City of Grand Prairie

City Of Grand Prairie

  • <p>Main Street, 1960 (Grand Prairie Historical Organization)</p> <p>City street with large signs saying Kip’s Home of the Big Boy Hamburger, Leddy Western Shop, and Western Auto</p>
  • <p>Uptown Theatre (Grand Prairie Historical Organization)</p> <p>Busy city street with water tower and tall sign saying Uptown</p>
  • <p>Minnie the meter maid, 1963. (Grand Prairie Historical Organization)</p> <p>Woman in uniform standing next to a parking meter</p>
  • <p>JFK presidential campaign, 1960 (Grand Prairie Historical Organization)</p> <p>John F. Kennedy standing on a car talking to a large crowd on a city street</p>
  • <p>Graff Chevrolet (Boston Public Library)</p> <p>Colorized postcard of a large flat building with glass front and cars inside saying Graff Chevrolet</p>

Grand Prairie

The town of Grand Prairie, with a population 300 in 1890, now sits at the heart of the Dallas-Fort Worth metroplex. The aviation industry spurred city growth before and during World War II, and remains a staple of the city’s economy today. The Bankhead Highway appeared in Grand Prairie in 1920, when the main streets were paved as part of the completion of the Dallas–Fort Worth Turnpike. Over time, the Bankhead route through town was beautified to attract tourists. Many auto-related businesses opened along the highway and much of the futuristic signage common to the 1950s and 60s remains. The Uptown Theater, also built in the 1950s, offers a regular schedule of live performances, and recreational opportunities of all kinds are the name of the game in Grand Prairie today.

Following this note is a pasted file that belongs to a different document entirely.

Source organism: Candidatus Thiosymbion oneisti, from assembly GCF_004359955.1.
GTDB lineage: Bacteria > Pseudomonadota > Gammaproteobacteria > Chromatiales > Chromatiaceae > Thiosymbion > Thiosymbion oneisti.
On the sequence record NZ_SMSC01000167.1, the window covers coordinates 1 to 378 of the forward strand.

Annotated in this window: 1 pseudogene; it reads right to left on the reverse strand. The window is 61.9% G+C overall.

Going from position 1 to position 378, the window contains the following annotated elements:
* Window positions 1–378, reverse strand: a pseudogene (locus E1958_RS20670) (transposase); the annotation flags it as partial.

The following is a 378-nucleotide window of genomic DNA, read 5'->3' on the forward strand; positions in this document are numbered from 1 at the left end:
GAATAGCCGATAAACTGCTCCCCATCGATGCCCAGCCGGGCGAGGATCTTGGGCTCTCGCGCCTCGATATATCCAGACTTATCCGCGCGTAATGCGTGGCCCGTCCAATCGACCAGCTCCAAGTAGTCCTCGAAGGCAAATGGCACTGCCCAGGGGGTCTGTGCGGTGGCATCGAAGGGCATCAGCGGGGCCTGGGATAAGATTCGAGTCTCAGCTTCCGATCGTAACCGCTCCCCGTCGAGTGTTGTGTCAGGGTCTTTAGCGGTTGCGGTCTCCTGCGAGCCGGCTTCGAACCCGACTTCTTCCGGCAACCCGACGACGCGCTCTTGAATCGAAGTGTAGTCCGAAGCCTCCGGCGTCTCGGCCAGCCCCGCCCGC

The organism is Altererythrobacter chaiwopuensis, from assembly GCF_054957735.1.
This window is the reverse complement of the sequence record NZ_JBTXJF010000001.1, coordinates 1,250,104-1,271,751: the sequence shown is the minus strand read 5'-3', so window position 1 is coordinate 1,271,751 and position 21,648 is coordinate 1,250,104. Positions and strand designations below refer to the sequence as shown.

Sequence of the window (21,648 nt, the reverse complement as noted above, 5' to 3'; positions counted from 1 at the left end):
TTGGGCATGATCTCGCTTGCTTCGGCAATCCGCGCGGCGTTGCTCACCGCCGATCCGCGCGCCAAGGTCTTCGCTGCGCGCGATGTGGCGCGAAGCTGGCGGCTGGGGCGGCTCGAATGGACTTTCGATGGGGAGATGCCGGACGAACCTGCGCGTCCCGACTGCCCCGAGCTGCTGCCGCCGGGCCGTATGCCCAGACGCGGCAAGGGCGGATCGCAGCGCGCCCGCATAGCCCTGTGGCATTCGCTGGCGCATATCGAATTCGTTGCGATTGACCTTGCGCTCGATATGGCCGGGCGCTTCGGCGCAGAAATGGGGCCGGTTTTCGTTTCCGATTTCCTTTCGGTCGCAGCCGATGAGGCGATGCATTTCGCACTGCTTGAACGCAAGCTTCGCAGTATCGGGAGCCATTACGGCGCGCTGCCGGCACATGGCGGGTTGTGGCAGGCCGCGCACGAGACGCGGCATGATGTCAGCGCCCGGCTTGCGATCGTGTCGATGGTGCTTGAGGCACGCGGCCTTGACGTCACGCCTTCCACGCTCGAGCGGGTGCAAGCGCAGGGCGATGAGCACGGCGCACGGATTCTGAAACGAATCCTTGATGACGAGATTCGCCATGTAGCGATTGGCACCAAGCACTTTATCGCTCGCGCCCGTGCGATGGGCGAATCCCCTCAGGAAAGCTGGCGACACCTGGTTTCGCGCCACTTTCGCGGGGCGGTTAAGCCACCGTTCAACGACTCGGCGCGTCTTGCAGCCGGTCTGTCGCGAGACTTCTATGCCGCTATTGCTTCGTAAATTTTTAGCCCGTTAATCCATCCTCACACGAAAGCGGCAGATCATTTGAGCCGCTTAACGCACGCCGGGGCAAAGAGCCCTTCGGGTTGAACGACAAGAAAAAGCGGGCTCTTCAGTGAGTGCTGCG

• <p>White building with five wing-shaped canopies and sign saying Theo’s Drive-In</p>
  • <p>Sign saying Theo’s Drive In</p>
  • <p>Three winged canopies with cars parked underneath and building in back saying Theo’s Drive In</p>
  • <p>Sign with arrow saying Root Beer Hamburgers</p>

Theo’s Drive In, 2626 E. Main St.

Stop at one of the oldest operating restaurants in Grand Prairie for a cruise down memory lane. Opened in 1958, Theo’s Drive In is still dishing out milkshakes and burgers to automobile‐diners under its eye‐catching canopy.

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Grand Prairie Convention and Visitors Bureau

2170 N. Belt Line Rd.
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